The individuals most at risk for type 2 diabetes are usually overweight, are older than age forty, and have a family history of diabetes. According to the American Diabetes Association (, patients with type 2 diabetes represent about 90-95% of patients with diabetes. Type 1 accounts for only about 5-10% of diabetes cases.

To determine whether someone has prediabetes or diabetes, a fasting plasma glucose (FPG) test or an oral glucose tolerance test (OGTT) is done in the doctor's office. A fasting blood glucose level between 100 and 125 mg/dl signals prediabetes, and a fasting blood glucose level of 126 mg/dl or higher signals diabetes. With the OGTT test, a patient fasts overnight, then drinks a solution rich in glucose. The patient's blood glucose level is then measured at one-hour intervals, commonly over two to five hours, to determine the rate at which the glucose is consumed. A diagnosis of prediabetes is made when the two-hour blood glucose level is between 140 and 199 mg/dl, and diabetes is diagnosed when the level is 200 mg/dl or higher.

Warning Signs of Diabetes

The symptoms of type 1 diabetes usually occur suddenly. These include excessive thirst, frequent urination, weight loss, weakness and fatigue, nausea and vomiting, and irritability. The symptoms of type 2 diabetes generally appear gradually. These may include any of the symptoms seen in type 1 diabetes, plus recurring infections that are slow to heal, drowsiness, blurred vision, numbness in the hands or feet, and itching.

Prevalence of Diabetes

The NHIS found that from 1997 through June 2005 there was an increase in diagnosed diabetes among U.S. adults. In 2005 more than 7% of the U.S adult population had been diagnosed with diabetes by a physician or other health professional. (See Figure 5.26.) Worse still, these numbers may significantly underestimate the true prevalence of diabetes in the United States in view of the findings of the National Health and Nutrition Examination Survey (conducted by the National Center for Health Statistics, a division of the CDC) that showed sizeable numbers of adults have undiagnosed diabetes.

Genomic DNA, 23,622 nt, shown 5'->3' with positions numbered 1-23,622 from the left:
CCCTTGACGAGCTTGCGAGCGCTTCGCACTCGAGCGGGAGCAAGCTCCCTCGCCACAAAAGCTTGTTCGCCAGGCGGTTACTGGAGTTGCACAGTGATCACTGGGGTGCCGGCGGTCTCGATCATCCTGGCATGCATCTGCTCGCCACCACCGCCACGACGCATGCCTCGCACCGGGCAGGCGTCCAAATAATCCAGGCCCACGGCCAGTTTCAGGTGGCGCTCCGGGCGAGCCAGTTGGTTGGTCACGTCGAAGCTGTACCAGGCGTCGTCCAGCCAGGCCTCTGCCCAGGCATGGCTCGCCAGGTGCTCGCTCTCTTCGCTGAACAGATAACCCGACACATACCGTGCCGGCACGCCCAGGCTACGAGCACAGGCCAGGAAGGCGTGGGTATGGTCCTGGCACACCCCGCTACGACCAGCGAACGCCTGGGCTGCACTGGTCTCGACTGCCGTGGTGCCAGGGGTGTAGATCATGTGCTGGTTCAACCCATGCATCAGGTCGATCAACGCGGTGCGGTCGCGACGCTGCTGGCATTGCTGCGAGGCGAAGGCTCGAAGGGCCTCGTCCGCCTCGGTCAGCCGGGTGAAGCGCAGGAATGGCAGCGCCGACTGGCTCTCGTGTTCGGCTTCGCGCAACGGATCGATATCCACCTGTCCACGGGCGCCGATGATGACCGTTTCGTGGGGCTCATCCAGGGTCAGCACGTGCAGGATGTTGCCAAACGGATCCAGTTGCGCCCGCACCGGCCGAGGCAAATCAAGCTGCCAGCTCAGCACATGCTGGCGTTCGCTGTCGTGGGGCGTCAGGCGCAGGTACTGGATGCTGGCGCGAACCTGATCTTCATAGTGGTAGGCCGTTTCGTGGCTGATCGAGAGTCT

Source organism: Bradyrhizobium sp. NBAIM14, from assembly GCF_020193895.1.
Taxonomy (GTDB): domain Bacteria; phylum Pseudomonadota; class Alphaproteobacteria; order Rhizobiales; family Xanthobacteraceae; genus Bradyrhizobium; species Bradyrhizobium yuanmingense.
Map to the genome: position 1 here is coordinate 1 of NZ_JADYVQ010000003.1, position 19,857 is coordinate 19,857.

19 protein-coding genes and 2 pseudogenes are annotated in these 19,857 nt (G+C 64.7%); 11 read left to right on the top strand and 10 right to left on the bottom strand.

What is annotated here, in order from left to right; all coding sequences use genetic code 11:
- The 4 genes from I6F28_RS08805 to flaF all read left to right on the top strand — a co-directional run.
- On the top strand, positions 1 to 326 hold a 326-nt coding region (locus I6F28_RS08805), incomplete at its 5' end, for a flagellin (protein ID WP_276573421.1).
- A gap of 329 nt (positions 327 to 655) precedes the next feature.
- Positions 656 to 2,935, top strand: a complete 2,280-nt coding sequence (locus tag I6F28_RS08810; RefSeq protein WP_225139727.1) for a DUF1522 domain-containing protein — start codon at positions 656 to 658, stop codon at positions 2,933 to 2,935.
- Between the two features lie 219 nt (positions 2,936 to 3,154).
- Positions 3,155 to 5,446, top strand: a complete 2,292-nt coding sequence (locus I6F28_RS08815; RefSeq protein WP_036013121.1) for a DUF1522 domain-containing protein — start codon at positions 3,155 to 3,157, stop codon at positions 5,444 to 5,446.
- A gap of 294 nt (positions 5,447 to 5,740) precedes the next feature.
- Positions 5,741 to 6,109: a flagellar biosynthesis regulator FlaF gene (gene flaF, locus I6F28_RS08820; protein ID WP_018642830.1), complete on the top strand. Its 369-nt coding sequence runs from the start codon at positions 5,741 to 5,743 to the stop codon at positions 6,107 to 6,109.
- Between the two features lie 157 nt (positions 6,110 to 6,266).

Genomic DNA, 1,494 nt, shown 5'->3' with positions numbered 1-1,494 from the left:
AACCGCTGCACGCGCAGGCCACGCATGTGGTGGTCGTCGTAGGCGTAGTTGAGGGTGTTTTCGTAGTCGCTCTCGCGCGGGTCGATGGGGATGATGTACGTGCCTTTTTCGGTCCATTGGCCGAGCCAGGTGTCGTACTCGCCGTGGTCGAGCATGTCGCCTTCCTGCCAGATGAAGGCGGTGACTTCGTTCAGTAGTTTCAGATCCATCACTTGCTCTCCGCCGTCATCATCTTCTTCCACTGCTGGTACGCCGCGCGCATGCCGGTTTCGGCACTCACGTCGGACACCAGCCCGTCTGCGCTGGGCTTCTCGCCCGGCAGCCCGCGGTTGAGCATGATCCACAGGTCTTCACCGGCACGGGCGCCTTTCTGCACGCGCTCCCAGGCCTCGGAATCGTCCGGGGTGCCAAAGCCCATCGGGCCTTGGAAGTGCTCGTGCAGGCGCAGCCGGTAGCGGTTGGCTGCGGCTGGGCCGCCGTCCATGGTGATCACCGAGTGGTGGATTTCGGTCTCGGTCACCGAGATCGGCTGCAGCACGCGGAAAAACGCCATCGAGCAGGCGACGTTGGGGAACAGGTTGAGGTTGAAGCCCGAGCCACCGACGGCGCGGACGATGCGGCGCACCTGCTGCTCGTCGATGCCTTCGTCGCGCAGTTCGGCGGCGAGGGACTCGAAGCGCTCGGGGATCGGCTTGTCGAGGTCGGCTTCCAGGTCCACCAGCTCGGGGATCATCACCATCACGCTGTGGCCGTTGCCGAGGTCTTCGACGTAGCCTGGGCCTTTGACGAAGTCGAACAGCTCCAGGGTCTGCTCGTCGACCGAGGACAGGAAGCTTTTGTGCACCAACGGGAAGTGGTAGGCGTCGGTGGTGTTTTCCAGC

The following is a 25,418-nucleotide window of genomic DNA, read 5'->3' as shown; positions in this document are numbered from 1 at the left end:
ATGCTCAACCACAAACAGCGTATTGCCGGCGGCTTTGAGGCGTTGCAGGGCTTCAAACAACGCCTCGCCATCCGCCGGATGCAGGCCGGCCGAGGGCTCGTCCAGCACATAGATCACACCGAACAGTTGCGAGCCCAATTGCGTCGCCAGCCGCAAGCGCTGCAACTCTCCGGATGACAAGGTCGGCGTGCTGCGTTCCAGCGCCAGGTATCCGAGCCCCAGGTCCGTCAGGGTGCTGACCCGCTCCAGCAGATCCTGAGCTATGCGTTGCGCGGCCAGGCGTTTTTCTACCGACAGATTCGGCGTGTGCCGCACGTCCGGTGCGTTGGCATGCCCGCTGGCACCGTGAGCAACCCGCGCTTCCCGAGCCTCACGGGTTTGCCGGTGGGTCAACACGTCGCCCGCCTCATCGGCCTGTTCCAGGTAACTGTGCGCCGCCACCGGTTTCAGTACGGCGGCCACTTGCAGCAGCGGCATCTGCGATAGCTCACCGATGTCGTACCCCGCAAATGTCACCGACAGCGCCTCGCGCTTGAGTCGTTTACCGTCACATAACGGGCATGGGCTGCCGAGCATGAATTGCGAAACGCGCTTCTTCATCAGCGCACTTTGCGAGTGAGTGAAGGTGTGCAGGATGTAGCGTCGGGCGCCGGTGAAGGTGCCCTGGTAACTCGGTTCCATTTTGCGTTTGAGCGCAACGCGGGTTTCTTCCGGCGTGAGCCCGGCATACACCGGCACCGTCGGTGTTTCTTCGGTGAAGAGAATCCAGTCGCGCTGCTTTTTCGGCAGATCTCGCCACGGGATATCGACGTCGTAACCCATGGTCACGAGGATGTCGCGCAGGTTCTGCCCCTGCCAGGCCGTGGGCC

The prevalence of diabetes increases with age among men and women, with the highest rates among older adults—persons age sixty-five and older. In all age categories the prevalence of diagnosed diabetes was higher in men than women. (See Figure 5.27.) The CDC also reports ( that the prevalence of diagnosed diabetes was higher among non-Hispanic African-Americans (10.9%) and Hispanic persons (9.2%) than among non-Hispanic whites (6.3%).

Causes of Diabetes

The causes of both type 1 and type 2 diabetes are unknown, but a family history of diabetes increases the risk for both types, strongly suggesting a genetic component in the genesis of the disease. Some scientists believe that a flaw in the body's immune system may be a factor in type 1 diabetes. Other researchers believe that physical inactivity and the resulting poor cardiovascular fitness is a risk factor for developing diabetes.

In type 2 diabetes heredity may be a factor, but because the pancreas continues to produce insulin, the disease is considered more of a problem of insulin resistance, in which the body is not using the hormone efficiently. In people prone to type 2 diabetes, being overweight can set off the disease because excess fat prevents insulin from working correctly. Maintaining a healthy weight and keeping physically fit usually can prevent type 2 diabetes. To date, type 1 diabetes cannot be prevented.